Doctor Strange

dr_strangeDirector: Scott Derrickson

Screenwriters: Jon Spaihts, Scott Derrickson, and C. Robert Cargill

Cast: Benedict Cumberbatch, Chiwetel Ejiofor, Rachel McAdams, Tilda Swinton, Mads Mikkelsen, and Benedict Wong

If you’re like me, you watched 12 years a Slave in 2013 and during the scenes between Chiwetel Ejiofor as Solomon Northup and Benedict Cumberbatch as plantation owner, William Ford, you thought – man these two guys would be great in a superhero film. Well, rejoice because just 3 years later, Doctor Strange is that film. But don’t rejoice too much because in the Marvel Cinematic Universe, this film ranks at the bottom of my list. It has also been 3 years since Thor: The Dark World, which is the last time I wrote a sub-par review of a Marvel film, coincidentally. I think it was Jimmy Stewart who said, “Every time a Cumberbatch/Ejiofor film opens, a Marvel film will suck.” Something like that. Well, now two worlds collide, creating a Cumberbatch-paradox the like of which has never been seen since Cumberbatch solved the enigma code!

Doctor Strange answers the question: What if Tony Stark was a surgeon? Stephen Strange (Cumberbatch) is a successful New York surgeon with an ego the size of Stark Tower. When distracted driving turns deadly, Strange is laid up in a hospital with irreparable damage to his hands essentially ending his medical career. Friend and fellow surgeon, Christine Palmer (Rachel McAdams) attempts to comfort him, but she’s about as successful as Pepper Potts was at convincing a dejected Tony Stark to stop making robots. When Strange catches wind that a previously untreatable paralytic patient of his is suddenly miraculously recovered, he investigates leading him on a journey to Kamar-Taj in Kathmandu to find The Ancient One (Tilda Swinton), in the hopes that he can be healed and resume his surgical supremacy.  The Ancient One sees more in Strange than a surgeon however and agrees to teach him despite his arrogance. Under the teachings of the Ancient One and another sorcerer named Mordo (Ejiofor), Strange learns that the Earth is protected from other dimensions by three mystical sanctums in three separate global locations, and it is the job of the sorcerers to protect these sanctums.  He also learns the ancient spells that allow him to access various panes and dimensions of existence permitting him to bend space and time to open portals of access throughout the planet (and maybe beyond based on the post-credit scenes).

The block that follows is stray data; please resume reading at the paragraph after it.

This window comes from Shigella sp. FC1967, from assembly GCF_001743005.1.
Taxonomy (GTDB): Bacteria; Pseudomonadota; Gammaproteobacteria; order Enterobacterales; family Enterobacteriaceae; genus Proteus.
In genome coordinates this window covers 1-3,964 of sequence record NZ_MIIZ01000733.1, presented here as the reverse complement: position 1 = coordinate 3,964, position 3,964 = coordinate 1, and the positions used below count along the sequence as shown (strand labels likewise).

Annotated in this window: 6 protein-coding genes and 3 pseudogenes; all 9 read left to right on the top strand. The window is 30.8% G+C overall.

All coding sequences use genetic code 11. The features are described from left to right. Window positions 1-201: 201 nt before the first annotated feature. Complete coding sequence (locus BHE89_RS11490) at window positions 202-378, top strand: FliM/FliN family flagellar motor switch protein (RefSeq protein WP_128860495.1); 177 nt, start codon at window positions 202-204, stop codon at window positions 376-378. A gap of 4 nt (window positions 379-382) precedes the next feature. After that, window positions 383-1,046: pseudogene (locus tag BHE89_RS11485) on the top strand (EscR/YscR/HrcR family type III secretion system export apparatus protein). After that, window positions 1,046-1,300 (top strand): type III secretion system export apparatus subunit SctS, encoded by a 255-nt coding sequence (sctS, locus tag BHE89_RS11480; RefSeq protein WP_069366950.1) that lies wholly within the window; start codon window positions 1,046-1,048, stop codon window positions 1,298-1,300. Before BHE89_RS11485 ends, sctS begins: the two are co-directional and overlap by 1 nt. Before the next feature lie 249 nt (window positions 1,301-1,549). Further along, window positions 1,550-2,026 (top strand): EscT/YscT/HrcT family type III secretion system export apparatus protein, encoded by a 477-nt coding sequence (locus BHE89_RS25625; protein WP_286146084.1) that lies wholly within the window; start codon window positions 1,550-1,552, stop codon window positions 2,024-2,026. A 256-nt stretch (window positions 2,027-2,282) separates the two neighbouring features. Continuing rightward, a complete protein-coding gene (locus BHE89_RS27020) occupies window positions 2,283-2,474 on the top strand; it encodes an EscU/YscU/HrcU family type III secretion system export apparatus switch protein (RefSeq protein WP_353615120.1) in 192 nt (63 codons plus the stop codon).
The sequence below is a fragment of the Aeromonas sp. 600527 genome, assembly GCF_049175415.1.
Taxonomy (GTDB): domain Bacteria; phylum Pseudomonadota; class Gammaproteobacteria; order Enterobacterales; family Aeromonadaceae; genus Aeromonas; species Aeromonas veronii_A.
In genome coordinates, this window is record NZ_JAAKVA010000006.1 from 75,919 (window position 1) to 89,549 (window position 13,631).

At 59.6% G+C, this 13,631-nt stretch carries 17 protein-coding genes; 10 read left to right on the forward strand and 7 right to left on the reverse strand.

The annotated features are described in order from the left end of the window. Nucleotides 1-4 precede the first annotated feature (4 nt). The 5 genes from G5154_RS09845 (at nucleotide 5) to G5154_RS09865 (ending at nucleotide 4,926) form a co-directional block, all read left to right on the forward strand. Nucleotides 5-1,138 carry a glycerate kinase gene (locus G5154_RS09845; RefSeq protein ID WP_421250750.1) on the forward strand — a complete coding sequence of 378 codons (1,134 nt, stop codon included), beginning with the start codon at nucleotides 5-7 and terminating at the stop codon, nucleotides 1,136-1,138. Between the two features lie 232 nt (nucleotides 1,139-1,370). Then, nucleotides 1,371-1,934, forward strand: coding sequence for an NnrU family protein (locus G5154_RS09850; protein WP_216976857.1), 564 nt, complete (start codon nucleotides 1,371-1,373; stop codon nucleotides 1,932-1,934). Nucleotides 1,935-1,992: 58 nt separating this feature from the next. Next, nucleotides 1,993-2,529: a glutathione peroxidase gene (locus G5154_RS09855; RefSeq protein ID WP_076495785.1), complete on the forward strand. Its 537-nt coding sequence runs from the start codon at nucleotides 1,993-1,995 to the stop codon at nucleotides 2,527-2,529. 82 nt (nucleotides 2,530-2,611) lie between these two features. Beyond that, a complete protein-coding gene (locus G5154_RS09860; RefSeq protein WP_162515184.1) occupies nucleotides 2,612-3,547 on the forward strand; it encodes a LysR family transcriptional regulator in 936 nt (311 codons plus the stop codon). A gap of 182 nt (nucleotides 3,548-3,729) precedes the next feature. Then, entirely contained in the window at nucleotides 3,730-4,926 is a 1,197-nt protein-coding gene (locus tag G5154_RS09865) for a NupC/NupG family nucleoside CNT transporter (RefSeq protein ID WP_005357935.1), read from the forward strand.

tilda
Opening interdimensional portals with Kate McKinnon as The Ancient One on SNL
A technique also taught by Kate McKinnon as Tilda Swinton on Saturday Night Live during Cumberbatch’s monologue on the November 5th, 2016 episode. Much of this ancient knowledge is under the protection of the Librarian, whose name is Wong (Benedict Wong).

What did the Librarian say when he was asked if it was fun playing Sherlock Holmes on TV?  

-You have the Wong Benedict!
 A previous apprentice named Kaecilius (Mads Mikkelsen) has recently gone rogue, slaying the previous Librarian and stealing an ancient spell that could destroy the sanctums and unlock the power of the Dark Dimension. Now Strange must battle Kaecilius to protect the Earth from what lies in the Dark Dimension.